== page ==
St. Louis’ diverse employment base helped prove its strength during the health crisis, placing it in the “stable markets” pool. Also boosted by the city’s affordable cost of living and low-risk geography, the market’s performance surpassed pre-pandemic values. St. Louis rents rose 1.1 percent on a trailing three-month basis through August to $1,075, still far behind the $1,539 U.S. average.
Employment growth in the 12 months ending in June marked a 0.6 percent uptick, double the 0.3 percent national rate. Unemployment in St. Louis improved to 4.4 percent in July, leading the 5.4 percent U.S. rate. Leisure and hospitality expanded by 25.5 percent, adding 27,700 jobs in the 12 months ending in June, but reassuring stability stems out of the trade, transportation and utilities sector, as e-commerce is driving a warehouse boom: Fenton Logistics Park has been rapidly adding tenants, including Grey Eagle Distributors and Amazon. Education and health services is also poised for growth, while Mercy and BJC HealthCare will increase their minimum wage to $15 per hour.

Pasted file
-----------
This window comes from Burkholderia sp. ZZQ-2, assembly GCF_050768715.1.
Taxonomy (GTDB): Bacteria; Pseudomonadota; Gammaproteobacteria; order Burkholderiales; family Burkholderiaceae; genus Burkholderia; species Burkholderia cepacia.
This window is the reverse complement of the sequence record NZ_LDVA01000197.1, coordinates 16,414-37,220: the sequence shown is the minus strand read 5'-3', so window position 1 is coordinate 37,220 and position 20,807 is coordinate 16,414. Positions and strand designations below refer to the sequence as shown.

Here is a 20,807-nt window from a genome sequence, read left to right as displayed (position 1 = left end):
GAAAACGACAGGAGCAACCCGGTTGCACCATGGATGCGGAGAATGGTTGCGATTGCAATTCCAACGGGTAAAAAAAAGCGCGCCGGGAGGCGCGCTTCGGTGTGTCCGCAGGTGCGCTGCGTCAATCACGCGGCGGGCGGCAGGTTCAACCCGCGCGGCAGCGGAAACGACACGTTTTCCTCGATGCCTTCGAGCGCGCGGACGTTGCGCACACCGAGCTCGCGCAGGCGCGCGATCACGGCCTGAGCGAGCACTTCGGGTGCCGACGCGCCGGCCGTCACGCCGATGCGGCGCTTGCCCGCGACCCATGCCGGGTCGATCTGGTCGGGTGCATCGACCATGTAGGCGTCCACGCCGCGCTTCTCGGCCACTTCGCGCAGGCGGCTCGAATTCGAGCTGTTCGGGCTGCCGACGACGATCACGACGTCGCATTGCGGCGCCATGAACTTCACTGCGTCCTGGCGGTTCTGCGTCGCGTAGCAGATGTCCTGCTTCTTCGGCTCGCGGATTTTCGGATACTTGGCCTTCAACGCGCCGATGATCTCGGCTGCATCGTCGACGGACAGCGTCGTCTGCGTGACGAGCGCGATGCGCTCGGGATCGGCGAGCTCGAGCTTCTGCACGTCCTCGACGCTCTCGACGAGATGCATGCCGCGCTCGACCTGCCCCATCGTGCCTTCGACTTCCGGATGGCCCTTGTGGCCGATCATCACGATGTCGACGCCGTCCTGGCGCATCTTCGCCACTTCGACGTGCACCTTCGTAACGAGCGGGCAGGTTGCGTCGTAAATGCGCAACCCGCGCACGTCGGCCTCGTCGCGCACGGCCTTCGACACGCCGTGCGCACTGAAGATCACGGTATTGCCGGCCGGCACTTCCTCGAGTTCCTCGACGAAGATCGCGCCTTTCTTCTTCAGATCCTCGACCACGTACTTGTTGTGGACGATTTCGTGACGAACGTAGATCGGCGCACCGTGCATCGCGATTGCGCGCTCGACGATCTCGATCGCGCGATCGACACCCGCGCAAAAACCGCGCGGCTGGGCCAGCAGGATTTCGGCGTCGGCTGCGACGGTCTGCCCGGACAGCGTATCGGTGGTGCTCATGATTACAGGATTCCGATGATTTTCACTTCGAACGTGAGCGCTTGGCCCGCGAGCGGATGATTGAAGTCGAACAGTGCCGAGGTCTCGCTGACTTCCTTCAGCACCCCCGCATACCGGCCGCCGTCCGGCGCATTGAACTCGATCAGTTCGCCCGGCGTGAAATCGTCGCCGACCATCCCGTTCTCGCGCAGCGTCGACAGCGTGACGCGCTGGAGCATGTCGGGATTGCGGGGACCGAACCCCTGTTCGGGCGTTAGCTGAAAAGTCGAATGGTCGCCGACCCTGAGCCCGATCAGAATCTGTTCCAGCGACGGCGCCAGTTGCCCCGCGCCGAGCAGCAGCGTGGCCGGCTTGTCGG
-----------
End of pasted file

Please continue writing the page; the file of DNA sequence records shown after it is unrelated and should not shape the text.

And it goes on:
Developers delivered 769 units this year through August and had another 5,233 apartments under construction, half of which are located within a 5-mile radius of downtown. Meanwhile, investors traded $617 million in multifamily assets and the average price per unit rose 12.8 percent from last year, to $135,694.